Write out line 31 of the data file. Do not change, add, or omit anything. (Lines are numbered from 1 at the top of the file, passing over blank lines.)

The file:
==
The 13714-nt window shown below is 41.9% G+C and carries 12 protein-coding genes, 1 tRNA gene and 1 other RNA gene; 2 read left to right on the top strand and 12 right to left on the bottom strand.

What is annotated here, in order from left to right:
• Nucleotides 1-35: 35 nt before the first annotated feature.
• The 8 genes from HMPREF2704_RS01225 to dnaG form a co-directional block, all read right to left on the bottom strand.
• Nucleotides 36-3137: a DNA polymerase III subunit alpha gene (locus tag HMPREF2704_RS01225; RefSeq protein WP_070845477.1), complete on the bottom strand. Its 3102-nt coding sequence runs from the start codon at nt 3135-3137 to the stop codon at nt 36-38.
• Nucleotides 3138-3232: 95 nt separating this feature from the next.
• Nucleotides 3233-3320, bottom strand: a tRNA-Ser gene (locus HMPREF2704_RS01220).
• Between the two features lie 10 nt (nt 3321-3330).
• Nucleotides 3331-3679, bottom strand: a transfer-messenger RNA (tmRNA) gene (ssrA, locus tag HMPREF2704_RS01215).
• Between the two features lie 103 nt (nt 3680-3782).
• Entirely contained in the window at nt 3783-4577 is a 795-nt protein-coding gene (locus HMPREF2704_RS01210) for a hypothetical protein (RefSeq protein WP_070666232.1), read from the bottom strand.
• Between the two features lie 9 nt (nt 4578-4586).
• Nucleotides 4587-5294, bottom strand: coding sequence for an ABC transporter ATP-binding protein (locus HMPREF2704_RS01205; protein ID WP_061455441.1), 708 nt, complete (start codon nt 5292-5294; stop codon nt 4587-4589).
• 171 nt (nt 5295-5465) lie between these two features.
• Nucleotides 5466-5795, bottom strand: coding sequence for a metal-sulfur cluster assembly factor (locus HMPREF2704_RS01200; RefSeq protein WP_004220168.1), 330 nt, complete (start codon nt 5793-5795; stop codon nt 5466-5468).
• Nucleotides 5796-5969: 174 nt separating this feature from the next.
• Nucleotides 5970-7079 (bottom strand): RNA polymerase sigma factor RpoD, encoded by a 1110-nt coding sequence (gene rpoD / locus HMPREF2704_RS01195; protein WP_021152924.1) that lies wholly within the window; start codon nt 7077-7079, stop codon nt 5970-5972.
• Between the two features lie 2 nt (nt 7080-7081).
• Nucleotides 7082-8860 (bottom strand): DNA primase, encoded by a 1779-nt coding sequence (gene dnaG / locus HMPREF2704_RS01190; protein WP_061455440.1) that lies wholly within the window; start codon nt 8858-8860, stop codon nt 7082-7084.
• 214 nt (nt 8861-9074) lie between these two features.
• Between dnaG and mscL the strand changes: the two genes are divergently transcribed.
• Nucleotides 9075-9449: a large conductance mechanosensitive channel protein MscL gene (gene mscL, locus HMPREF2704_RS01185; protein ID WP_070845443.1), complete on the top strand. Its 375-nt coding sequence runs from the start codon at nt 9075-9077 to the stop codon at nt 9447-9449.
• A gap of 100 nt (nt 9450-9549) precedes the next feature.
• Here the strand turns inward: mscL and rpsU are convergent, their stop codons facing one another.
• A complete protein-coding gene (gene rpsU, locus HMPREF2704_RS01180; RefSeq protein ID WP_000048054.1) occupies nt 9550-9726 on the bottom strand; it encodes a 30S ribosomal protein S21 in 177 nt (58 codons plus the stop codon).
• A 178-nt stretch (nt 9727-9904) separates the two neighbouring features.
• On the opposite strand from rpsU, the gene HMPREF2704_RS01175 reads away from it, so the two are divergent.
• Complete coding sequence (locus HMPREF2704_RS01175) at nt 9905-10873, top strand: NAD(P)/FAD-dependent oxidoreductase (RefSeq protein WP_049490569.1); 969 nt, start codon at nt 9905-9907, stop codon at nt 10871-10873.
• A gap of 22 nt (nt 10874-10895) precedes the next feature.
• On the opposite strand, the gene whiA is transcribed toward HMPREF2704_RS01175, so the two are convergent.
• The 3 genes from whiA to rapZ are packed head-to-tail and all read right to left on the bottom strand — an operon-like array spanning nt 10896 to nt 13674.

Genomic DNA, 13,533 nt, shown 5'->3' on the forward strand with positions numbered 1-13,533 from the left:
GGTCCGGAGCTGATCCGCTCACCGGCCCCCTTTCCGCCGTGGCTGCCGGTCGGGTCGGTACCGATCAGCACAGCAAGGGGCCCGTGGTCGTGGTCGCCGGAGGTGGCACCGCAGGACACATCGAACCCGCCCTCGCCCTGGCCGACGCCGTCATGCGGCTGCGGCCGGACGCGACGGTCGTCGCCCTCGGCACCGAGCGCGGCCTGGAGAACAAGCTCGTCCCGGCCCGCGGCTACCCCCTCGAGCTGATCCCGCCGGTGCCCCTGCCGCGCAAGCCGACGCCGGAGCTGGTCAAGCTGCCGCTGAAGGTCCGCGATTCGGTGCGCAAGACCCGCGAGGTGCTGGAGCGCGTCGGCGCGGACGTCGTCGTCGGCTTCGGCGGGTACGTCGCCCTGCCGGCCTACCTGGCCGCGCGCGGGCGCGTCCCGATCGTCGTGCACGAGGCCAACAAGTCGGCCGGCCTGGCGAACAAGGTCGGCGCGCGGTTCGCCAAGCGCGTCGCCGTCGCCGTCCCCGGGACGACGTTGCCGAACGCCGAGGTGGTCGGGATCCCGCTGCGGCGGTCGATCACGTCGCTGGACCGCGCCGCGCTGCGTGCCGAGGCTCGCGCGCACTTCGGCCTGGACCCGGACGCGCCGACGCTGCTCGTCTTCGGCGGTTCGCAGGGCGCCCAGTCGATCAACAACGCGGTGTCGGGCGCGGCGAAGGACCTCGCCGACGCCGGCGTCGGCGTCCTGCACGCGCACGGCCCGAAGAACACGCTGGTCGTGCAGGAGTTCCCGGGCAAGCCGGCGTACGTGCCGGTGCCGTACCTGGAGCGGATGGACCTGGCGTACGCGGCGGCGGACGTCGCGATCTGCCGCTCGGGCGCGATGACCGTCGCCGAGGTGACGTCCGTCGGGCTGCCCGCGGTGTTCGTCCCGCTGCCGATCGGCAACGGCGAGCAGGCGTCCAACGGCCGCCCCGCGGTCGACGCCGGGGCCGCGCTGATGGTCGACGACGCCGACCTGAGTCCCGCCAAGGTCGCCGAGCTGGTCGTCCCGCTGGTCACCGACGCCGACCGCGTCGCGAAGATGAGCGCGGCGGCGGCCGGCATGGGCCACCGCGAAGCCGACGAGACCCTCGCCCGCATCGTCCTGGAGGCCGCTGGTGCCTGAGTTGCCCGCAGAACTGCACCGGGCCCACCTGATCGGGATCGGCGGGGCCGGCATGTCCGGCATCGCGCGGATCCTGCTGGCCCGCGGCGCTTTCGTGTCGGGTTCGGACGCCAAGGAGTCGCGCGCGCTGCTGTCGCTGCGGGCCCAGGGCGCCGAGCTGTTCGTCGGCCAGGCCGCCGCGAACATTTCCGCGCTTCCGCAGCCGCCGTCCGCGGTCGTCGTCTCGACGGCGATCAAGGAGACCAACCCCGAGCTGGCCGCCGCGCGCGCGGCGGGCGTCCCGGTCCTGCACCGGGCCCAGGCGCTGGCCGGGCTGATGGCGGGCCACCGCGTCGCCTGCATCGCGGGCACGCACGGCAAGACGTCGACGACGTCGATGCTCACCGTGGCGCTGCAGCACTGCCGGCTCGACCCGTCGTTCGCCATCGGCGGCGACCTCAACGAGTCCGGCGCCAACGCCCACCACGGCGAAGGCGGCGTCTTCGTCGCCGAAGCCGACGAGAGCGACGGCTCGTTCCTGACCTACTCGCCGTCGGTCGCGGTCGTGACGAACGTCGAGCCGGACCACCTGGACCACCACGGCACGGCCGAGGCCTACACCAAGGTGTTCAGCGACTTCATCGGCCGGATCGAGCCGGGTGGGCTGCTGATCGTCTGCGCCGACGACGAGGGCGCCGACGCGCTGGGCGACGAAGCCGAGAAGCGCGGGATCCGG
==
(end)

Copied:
• The 3 genes from whiA to rapZ are packed head-to-tail and all read right to left on the bottom strand — an operon-like array spanning nt 10896 to nt 13674.